A CONSERVATION CASE STUDY OF POLYRAMA PANOPTIQUE PAPER VIEWING SLIDES
2 THE COLLECTION
This paper concerns the conservation of a Polyrama Panoptique in the Graphic Arts Collection of the Princeton University Library. The Polyrama Panoptique was acquired in 1993 from a local rare books dealer who had purchased it from a family in New Jersey. The paper viewing slides in the collection were in such terrible condition that most of them could not be used. Numerous treatment strategies for restoring the slides to usable condition were evaluated, and two treatment approaches were implemented.
The 24 viewing slides in the Princeton University Library's Polyrama Panoptique are hand-colored lithographs attached to wooden strainers. Most depict scenes of Paris, France, and its environs. There are also scenes of other European cities, and from the United States, a view of Barnum's Museum in Philadelphia. Manuscript labels are sometimes found on the backs of strainers. The labels, written in French, contain the titles of the slides. White chalk occasionally records the title of a slide in English on the back of the strainer when the manuscript label is absent. The names of the artists or dates are nowhere on the slides.
The wooden strainers of the slides measure 24 cm wide × 19 cm high and are made of four pieces. Each piece of wood measures 1.7 cm wide × .7 cm thick. A “channel groove” join attaches the four parts together (fig. 3). An adhesive is used in the joins along with occasional nails. A small looped linen cloth tape is sometimes found on the verso of a strainer at the top or side.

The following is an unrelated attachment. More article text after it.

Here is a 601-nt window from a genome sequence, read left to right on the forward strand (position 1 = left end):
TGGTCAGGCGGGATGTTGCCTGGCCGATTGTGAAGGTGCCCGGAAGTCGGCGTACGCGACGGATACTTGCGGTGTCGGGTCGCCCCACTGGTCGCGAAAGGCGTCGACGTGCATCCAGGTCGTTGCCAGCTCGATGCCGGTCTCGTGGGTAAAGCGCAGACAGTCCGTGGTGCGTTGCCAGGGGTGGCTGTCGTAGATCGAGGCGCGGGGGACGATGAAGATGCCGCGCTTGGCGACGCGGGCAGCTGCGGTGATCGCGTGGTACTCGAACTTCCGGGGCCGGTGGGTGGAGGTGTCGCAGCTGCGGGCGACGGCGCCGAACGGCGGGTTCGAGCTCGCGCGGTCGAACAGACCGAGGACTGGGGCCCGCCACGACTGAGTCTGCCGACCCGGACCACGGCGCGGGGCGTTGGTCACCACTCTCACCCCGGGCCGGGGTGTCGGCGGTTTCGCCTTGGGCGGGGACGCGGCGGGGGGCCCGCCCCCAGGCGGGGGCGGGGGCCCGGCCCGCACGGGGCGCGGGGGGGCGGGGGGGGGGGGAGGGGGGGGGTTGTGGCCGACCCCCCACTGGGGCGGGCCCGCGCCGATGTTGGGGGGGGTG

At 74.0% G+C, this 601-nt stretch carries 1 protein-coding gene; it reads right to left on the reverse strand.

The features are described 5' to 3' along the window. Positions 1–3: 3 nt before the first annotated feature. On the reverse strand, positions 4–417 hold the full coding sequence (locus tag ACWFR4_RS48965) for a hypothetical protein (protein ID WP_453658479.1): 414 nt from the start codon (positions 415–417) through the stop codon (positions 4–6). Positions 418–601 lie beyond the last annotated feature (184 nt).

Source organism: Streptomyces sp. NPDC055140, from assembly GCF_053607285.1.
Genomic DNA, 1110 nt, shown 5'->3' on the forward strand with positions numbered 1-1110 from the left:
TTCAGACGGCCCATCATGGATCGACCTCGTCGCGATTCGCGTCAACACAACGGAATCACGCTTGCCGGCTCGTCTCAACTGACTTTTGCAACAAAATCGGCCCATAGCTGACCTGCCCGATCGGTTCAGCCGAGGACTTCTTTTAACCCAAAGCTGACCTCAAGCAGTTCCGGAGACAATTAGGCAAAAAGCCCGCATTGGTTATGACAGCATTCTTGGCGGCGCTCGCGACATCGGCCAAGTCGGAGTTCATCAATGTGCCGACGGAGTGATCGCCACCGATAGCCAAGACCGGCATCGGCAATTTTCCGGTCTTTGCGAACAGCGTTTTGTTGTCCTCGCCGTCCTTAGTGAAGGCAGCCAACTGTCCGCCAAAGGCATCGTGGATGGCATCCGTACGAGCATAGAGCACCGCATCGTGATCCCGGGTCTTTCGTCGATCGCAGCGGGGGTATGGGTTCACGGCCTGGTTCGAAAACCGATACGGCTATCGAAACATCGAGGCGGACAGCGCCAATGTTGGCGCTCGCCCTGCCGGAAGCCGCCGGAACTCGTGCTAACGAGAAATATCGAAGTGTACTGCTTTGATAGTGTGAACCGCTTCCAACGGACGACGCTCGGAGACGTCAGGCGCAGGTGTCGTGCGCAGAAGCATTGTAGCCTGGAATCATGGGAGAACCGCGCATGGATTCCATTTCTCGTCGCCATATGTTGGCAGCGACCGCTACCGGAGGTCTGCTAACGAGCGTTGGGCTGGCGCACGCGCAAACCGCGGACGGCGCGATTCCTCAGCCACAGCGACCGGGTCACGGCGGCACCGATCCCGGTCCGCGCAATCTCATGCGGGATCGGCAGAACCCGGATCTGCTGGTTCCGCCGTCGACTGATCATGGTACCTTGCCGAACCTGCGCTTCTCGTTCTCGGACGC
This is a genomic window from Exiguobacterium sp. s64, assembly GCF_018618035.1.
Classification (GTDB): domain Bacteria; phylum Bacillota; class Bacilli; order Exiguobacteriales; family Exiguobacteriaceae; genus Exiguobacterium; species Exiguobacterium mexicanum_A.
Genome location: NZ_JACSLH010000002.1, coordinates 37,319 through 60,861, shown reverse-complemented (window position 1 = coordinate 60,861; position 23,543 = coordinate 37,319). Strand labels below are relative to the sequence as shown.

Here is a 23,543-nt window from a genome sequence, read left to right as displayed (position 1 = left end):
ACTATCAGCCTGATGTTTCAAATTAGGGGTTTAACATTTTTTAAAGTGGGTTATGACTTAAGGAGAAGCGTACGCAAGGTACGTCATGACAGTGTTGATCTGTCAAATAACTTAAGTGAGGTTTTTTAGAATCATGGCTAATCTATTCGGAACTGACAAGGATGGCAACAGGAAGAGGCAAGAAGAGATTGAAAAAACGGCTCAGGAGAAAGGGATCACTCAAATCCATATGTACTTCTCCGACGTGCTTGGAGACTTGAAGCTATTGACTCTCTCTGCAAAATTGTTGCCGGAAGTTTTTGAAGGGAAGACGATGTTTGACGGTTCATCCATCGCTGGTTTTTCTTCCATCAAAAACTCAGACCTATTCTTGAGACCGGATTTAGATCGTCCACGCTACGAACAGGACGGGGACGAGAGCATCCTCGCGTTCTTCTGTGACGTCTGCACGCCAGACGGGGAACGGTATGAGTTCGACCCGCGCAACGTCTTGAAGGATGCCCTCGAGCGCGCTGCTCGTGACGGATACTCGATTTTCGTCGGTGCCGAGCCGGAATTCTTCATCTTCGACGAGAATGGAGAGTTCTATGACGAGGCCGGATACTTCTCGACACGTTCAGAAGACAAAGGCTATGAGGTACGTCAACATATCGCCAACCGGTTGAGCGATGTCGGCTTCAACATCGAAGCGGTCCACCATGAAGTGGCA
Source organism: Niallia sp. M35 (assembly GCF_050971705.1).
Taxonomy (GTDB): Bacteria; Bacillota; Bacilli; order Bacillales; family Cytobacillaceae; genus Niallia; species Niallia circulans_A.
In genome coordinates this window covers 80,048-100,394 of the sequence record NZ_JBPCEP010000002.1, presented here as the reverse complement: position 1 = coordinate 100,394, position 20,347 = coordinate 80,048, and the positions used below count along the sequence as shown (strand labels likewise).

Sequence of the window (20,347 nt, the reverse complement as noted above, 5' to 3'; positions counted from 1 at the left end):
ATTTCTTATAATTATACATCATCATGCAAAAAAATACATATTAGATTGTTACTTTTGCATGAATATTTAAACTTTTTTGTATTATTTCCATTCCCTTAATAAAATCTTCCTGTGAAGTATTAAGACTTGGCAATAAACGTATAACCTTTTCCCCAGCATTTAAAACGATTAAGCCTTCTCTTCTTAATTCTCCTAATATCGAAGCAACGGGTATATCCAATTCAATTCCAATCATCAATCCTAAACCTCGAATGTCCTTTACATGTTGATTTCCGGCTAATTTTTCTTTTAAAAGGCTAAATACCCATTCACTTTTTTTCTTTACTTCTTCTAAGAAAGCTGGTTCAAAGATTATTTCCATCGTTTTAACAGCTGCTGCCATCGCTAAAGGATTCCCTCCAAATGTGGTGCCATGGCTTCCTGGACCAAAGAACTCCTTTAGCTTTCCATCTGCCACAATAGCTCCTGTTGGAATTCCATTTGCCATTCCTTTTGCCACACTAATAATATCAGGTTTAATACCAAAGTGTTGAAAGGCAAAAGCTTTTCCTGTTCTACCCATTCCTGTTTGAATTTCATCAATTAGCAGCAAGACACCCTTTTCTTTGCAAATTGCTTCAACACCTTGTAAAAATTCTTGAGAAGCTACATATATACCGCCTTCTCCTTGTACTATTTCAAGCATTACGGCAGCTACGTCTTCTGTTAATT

Diagram of the design of the strainer joins
Samples were taken of the strainer's wood and the paper supports to identify them. An examination of a fiber sample of the wooden strainer was carried out using an Olympus BH-2 polarized light microscope. Vessel elements of the fiber sample are clearly visible at 200x magnification. The presence of vessel elements indicates that the sample is hardwood, and the morphology of the fiber appears to indicate that it is European Poplar (Core 1979). Graff's “C” stain spot testing and microscopic examination at 100x using the polarized light microscope revealed that the primary and secondary sheets of wove paper appeared to be composed of flax and cotton. Ninhydrin spot testing of the adhesive that attaches the supports to the strainer indicated the presence of a protein glue.
The show box is constructed of stained and varnished mahogany wood (fig. 4). It has an 8 cm diameter convex glass lens at the front of the box in which a single viewer can peep into the box. The box measures 29 cm wide × 21.5 cm high × 44.5 cm in diameter. A hinged lid, which the viewer opens and closes, is attached at the top rear of the box. The rear door of the show box is missing. A vertical slot in which a viewing slide is placed is located in back of the box. The show box can be taken apart easily and therefore has the advantage of being portable.
The mid-19th century show box used to view the Polyrama panoptiques. Graphic Arts Collection, Princeton University Library
Before conservation, most slides were totally unusable. In addition to huge losses and tears in the supports, past repairs themselves introduced damage. Deteriorated and stained glassine paper patches were in many instances adhered to the rectos and versos of the primary and secondary supports. Surface dirt and layers of dust were present as well. The pigments, however, were in good condition, and the hand-colored watercolor was still bright and vibrant. Overall, little damage to the wooden strainers was found. With the exception of the missing rear door and scratches on its outer surface, the show box was also in good condition.